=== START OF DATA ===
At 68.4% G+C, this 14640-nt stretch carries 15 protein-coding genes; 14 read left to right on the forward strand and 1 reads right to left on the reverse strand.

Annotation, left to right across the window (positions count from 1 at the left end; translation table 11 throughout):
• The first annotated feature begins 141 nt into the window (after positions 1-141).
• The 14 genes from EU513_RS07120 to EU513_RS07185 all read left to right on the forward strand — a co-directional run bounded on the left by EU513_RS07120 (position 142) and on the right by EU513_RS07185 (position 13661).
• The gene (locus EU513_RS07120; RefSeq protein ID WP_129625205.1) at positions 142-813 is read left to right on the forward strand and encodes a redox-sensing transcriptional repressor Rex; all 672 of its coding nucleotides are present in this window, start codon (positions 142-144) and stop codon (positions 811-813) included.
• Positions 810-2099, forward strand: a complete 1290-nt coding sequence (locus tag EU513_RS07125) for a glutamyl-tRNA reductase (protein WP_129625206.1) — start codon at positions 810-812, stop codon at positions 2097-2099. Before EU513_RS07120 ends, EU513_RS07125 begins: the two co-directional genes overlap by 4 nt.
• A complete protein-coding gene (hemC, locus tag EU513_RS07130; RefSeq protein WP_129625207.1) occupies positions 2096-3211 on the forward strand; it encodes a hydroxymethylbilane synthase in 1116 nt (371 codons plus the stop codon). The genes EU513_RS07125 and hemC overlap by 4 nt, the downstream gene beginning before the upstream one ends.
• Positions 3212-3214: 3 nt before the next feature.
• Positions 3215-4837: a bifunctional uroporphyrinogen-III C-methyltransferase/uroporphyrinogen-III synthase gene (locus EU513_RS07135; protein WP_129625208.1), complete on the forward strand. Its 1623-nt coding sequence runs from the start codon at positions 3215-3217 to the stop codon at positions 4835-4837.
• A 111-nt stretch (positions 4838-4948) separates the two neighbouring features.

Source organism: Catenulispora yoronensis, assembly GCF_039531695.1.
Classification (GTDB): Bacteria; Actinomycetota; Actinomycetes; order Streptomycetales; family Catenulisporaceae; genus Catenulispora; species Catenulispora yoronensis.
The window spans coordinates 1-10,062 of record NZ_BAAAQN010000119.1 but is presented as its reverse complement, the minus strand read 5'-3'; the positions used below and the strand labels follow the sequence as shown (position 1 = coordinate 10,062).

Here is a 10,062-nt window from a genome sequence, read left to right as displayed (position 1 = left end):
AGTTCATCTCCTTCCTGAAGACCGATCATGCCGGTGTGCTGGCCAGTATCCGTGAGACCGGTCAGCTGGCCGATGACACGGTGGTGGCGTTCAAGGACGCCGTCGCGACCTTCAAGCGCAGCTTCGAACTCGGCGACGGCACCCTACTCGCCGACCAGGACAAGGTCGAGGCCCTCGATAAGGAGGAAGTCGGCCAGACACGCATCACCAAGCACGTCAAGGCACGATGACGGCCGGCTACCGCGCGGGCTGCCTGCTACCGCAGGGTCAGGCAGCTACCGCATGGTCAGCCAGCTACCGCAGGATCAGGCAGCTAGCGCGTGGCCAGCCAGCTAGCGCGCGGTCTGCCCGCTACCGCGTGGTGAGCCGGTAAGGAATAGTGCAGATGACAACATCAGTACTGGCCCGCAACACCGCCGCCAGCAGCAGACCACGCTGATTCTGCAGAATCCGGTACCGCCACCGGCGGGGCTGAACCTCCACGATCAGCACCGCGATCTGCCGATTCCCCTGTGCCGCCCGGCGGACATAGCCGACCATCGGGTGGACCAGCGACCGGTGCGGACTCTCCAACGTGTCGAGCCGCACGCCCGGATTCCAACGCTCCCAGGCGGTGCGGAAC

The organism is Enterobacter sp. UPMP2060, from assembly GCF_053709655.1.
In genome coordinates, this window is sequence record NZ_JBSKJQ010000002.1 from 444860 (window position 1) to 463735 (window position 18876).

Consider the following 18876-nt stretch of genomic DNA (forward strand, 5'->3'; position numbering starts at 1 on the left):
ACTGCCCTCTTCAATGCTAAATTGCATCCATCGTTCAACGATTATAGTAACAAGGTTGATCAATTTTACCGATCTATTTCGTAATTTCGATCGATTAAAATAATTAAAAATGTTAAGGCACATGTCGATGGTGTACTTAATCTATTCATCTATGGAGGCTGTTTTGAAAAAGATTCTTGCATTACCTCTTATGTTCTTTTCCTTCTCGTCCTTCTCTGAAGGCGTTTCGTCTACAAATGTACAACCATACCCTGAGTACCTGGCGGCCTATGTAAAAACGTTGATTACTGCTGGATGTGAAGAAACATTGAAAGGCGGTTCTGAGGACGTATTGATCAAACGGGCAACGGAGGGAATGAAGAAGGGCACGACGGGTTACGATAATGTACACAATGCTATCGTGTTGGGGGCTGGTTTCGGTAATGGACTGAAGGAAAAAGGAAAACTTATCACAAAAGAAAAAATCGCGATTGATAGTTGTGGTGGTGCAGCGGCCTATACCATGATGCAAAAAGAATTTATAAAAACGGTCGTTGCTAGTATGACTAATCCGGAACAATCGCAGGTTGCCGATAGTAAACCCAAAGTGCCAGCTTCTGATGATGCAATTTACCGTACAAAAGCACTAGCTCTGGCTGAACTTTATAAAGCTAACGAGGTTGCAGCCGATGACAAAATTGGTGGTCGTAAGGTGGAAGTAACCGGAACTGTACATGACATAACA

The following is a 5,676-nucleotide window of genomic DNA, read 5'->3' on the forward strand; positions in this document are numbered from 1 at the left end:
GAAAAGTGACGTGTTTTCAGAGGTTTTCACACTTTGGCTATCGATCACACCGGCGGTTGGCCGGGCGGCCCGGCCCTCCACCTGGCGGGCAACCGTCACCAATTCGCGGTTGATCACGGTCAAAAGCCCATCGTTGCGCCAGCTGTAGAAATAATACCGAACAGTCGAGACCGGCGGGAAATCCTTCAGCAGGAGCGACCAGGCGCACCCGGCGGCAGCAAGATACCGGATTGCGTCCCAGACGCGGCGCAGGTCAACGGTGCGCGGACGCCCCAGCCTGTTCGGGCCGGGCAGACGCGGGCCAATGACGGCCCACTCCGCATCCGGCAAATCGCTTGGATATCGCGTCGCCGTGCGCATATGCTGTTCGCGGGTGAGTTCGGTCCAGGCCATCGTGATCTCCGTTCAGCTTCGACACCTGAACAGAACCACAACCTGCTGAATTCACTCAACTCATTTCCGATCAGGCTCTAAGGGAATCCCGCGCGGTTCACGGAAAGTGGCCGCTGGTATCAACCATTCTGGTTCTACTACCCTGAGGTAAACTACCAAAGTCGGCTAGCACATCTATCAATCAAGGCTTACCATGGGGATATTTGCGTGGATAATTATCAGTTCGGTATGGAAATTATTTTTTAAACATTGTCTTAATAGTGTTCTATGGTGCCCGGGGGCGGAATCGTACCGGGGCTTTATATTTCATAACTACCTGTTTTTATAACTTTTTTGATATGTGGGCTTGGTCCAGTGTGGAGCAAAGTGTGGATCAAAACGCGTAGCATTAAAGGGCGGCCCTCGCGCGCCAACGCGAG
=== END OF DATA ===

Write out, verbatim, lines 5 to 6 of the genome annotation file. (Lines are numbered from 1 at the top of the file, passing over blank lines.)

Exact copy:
• The gene (locus EU513_RS07120; RefSeq protein ID WP_129625205.1) at positions 142-813 is read left to right on the forward strand and encodes a redox-sensing transcriptional repressor Rex; all 672 of its coding nucleotides are present in this window, start codon (positions 142-144) and stop codon (positions 811-813) included.
• Positions 810-2099, forward strand: a complete 1290-nt coding sequence (locus tag EU513_RS07125) for a glutamyl-tRNA reductase (protein WP_129625206.1) — start codon at positions 810-812, stop codon at positions 2097-2099. Before EU513_RS07120 ends, EU513_RS07125 begins: the two co-directional genes overlap by 4 nt.